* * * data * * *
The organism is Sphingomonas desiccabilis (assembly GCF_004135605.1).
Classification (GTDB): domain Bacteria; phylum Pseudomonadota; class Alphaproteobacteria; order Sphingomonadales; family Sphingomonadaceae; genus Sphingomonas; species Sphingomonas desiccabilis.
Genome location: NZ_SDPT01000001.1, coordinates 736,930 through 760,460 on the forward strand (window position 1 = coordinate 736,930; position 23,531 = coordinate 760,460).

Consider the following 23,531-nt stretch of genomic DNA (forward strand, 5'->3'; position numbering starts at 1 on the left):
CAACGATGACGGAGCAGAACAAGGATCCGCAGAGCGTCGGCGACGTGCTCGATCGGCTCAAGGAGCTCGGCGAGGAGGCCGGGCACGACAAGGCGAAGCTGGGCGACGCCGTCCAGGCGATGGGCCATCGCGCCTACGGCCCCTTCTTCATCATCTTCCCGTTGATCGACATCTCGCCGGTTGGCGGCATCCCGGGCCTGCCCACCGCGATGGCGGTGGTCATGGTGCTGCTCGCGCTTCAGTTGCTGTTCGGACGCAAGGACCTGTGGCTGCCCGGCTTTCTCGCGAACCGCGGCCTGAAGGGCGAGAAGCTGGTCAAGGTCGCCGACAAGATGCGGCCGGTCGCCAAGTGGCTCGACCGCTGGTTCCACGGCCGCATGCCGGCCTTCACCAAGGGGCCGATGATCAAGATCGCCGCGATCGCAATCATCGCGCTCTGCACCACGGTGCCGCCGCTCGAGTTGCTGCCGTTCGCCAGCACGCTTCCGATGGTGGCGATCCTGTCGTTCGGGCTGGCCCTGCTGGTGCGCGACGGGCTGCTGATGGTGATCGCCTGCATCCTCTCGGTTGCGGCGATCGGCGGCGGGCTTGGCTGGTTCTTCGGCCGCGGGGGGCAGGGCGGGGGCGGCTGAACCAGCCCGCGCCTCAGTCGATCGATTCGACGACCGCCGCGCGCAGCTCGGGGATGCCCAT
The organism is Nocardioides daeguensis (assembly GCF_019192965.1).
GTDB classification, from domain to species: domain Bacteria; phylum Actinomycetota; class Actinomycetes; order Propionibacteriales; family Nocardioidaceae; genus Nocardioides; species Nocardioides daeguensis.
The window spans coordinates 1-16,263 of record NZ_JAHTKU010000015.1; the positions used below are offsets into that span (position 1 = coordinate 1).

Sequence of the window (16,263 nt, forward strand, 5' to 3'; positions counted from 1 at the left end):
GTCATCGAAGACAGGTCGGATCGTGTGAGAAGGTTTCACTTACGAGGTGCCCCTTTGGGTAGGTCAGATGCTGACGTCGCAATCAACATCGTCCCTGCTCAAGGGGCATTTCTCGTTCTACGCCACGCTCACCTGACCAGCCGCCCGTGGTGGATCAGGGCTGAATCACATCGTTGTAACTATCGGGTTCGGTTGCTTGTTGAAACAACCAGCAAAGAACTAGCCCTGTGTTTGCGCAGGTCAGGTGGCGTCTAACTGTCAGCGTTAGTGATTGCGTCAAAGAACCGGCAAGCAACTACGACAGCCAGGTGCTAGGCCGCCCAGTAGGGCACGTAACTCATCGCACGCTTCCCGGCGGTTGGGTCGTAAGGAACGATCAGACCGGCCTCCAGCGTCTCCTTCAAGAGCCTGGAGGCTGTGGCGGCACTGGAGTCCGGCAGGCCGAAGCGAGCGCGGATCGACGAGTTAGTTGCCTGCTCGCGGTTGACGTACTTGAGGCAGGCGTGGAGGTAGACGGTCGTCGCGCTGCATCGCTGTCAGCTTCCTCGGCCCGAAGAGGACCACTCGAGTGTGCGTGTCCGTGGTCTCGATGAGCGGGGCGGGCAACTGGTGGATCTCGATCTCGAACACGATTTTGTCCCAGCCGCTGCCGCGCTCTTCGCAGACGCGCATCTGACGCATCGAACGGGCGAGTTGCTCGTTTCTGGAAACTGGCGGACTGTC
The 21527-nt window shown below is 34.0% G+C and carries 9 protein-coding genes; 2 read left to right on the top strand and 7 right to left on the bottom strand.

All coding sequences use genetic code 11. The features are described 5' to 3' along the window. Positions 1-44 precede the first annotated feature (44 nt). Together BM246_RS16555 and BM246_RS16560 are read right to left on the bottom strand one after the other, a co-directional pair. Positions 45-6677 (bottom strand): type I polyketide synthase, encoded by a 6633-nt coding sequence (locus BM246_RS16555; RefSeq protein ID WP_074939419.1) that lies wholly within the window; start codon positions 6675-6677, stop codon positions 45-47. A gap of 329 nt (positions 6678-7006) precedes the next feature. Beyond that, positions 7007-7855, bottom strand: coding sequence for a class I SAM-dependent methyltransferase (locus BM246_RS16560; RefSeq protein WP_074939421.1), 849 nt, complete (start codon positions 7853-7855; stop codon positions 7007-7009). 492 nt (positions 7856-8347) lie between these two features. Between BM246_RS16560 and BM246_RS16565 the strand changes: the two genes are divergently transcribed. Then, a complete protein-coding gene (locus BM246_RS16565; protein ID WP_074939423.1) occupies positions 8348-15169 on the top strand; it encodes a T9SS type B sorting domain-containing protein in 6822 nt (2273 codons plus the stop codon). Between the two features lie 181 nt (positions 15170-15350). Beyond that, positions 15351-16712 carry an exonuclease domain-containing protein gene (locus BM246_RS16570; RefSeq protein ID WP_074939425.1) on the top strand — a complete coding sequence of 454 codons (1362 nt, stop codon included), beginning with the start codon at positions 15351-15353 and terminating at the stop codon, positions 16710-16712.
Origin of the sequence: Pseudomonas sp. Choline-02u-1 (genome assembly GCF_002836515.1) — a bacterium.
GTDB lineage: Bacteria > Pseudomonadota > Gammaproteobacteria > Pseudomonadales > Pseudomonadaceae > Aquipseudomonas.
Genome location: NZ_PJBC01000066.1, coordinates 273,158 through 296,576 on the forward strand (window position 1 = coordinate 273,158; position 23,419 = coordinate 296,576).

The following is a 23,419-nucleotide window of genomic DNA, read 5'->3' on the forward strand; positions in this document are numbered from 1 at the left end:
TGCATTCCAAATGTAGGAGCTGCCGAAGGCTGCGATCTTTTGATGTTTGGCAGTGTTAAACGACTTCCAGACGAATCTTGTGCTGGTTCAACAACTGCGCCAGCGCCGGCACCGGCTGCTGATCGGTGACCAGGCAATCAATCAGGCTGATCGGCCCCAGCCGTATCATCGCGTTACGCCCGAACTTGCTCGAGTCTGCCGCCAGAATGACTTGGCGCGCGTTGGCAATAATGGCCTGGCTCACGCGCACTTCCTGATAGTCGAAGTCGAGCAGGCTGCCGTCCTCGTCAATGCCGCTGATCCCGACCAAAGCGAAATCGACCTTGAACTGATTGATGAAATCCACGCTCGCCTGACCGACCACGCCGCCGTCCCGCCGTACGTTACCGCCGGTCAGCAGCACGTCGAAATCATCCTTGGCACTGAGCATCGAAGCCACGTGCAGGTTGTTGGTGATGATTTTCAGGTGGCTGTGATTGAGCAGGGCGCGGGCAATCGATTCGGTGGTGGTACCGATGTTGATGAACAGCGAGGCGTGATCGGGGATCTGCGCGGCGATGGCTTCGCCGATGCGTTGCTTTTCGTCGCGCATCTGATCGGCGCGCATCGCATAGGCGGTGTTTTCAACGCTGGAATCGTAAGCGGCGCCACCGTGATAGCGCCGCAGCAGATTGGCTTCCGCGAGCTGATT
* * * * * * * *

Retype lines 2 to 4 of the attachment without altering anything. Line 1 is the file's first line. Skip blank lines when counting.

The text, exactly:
Classification (GTDB): domain Bacteria; phylum Pseudomonadota; class Alphaproteobacteria; order Sphingomonadales; family Sphingomonadaceae; genus Sphingomonas; species Sphingomonas desiccabilis.
Genome location: NZ_SDPT01000001.1, coordinates 736,930 through 760,460 on the forward strand (window position 1 = coordinate 736,930; position 23,531 = coordinate 760,460).

Consider the following 23,531-nt stretch of genomic DNA (forward strand, 5'->3'; position numbering starts at 1 on the left):